The agreement regulates two open cases and 11 other cases opened in recent years. Southwest said it continued to discuss further compensation related to MAX`s grounding with Boeing, adding that the details of the discussions and the transaction are confidential. Boeing declined to take an immediate position. WASHINGTON – The U.S. Department of Transportation`s Federal Aviation Administration today announced a comprehensive agreement with Boeing Commercial Airplanes (BCA) that resolves several ongoing and possible enforcement cases. „Many of the improvements listed in the agreement have already been implemented or are being implemented,” Boeing added. As part of the transaction agreement, Boeing committed to implementing a safety management plan across the company`s operations, improving its internal audit and vendor management processes, and „responding to increasingly stringent performance metrics in the quality and timeliness of its written submissions to the FAA.” Among other things, the manufacturer must make improvements to ensure that the subsets remain compliant with the type design of an aircraft. Workers with stamp licensing authority must undergo mandatory training every two years. In addition, Boeing must report to the FAA „at least annually” on the effectiveness of its regulatory compliance activities. American Airlines has reached an agreement with Boeing on losses caused by the grounding of the 737 Max. In a transaction statement, the Southwest Airlines Pilots Association said the agreement „does not far compensate for the losses” suffered by its pilots and other employees. The union, which filed a lawsuit against Boeing, which claims more than $100 million in lost wages from the grounding, said it would pursue legal action. Boeing spokesman Gordon Johndroe declined to comment.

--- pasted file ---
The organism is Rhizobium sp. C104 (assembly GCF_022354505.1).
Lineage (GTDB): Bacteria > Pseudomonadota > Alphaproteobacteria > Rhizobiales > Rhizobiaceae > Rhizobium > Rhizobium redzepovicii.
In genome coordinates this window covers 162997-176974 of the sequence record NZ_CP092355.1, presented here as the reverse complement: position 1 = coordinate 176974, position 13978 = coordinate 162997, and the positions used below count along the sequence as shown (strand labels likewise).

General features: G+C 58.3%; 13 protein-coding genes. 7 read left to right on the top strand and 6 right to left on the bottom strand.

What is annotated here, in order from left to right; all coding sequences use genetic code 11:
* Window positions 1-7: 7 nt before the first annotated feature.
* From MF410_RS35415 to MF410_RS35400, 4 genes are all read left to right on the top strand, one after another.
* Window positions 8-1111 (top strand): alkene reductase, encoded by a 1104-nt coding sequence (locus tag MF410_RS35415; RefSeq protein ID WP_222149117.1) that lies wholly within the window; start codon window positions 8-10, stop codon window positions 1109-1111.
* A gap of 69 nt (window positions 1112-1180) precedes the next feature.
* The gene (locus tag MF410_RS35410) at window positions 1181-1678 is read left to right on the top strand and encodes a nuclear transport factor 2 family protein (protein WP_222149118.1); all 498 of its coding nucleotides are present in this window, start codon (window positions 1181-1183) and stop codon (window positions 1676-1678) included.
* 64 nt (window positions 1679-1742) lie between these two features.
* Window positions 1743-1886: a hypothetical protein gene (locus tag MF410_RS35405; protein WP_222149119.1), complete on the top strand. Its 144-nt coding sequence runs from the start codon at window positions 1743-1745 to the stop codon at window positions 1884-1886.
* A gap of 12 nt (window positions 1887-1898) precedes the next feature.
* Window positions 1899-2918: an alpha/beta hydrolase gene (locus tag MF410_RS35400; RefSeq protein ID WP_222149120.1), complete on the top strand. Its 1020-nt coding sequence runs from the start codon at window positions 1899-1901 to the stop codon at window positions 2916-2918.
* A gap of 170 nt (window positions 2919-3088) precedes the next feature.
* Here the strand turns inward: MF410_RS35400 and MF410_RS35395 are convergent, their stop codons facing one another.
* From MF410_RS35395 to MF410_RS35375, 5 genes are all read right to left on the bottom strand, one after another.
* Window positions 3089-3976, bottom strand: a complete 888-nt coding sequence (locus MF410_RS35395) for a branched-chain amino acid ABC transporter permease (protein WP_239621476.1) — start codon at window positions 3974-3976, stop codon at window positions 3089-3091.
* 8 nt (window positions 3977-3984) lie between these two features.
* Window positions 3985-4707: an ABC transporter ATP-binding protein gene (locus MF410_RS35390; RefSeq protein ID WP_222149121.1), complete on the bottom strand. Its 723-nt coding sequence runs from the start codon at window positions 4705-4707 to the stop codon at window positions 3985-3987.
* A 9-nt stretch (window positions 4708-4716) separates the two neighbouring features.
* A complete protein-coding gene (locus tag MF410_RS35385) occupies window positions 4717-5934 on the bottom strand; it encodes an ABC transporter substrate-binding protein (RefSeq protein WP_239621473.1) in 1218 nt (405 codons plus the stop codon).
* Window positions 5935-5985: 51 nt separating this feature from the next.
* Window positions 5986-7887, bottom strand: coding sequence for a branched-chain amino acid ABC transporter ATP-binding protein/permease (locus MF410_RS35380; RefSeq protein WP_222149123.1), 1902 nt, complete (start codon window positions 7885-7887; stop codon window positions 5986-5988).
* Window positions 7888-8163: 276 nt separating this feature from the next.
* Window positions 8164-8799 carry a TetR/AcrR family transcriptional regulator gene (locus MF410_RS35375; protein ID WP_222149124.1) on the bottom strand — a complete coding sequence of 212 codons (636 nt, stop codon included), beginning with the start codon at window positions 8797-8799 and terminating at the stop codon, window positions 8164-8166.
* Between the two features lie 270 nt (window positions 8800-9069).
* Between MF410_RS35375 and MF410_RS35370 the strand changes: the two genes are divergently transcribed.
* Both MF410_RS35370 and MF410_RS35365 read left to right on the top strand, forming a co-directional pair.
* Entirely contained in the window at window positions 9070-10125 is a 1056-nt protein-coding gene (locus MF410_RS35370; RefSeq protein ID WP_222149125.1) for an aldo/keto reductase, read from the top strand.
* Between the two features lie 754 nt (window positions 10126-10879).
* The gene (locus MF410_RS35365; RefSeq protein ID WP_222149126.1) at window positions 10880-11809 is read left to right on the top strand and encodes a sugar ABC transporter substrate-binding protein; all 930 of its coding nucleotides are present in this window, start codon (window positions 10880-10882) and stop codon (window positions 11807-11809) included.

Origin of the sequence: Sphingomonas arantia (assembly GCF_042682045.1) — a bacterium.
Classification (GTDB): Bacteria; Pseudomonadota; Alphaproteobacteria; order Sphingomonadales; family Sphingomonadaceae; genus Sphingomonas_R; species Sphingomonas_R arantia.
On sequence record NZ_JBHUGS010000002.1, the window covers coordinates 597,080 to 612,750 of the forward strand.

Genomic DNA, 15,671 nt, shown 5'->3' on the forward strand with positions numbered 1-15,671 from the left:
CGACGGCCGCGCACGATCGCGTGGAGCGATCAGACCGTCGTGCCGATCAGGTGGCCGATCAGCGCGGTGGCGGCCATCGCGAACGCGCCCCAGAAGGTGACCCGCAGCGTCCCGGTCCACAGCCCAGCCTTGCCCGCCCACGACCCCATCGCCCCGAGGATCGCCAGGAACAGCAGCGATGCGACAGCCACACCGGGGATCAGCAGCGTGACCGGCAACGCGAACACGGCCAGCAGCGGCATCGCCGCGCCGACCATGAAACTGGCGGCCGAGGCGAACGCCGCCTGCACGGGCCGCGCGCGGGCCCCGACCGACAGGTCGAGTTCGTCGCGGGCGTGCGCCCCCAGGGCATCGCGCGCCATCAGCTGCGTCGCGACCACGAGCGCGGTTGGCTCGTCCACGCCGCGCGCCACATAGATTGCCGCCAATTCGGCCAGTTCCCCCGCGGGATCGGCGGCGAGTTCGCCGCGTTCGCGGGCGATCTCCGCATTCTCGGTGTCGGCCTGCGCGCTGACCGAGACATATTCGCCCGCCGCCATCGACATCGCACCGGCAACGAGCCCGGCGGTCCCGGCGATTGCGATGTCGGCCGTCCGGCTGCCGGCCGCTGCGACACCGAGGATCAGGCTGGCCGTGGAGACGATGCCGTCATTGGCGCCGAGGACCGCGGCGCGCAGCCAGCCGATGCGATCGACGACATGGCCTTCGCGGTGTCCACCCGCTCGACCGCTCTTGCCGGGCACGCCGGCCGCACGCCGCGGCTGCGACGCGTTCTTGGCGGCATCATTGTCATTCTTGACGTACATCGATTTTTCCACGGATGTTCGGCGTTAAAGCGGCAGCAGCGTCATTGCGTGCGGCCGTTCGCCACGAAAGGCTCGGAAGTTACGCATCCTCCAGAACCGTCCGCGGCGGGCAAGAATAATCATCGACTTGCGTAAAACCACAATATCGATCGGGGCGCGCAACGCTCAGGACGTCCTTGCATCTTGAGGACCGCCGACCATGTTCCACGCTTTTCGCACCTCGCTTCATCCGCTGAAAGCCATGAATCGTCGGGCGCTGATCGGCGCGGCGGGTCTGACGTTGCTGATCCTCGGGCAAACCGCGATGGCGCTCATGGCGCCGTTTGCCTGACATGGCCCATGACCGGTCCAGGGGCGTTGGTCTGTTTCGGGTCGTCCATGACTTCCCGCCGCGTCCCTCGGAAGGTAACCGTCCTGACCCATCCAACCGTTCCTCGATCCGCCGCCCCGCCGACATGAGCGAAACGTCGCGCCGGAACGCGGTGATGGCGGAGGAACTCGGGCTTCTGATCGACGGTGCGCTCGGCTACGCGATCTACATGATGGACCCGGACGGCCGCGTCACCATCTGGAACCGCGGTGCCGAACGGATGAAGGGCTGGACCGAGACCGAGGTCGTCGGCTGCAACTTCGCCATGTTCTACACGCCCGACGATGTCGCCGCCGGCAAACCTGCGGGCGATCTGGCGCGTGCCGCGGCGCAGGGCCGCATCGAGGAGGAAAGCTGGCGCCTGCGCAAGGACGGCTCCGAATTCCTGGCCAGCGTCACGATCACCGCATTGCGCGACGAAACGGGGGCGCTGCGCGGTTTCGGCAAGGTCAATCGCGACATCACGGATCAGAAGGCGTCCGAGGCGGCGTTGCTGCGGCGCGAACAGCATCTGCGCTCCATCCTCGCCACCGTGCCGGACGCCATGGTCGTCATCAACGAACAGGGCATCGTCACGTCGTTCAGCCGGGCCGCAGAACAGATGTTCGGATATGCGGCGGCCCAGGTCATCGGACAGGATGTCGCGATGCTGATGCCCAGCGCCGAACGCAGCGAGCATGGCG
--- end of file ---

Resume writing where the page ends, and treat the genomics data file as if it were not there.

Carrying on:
Boeing did not allow liability in its 11 comparisons, Wisner said. The Federal Aviation Administration, according to the person, warned Boeing that the presumed quality control of flow leg failures and excessive management pressures on engineers who could certify safety systems could be in breach of a 2015 comparison with the handling of safety surveillance issues.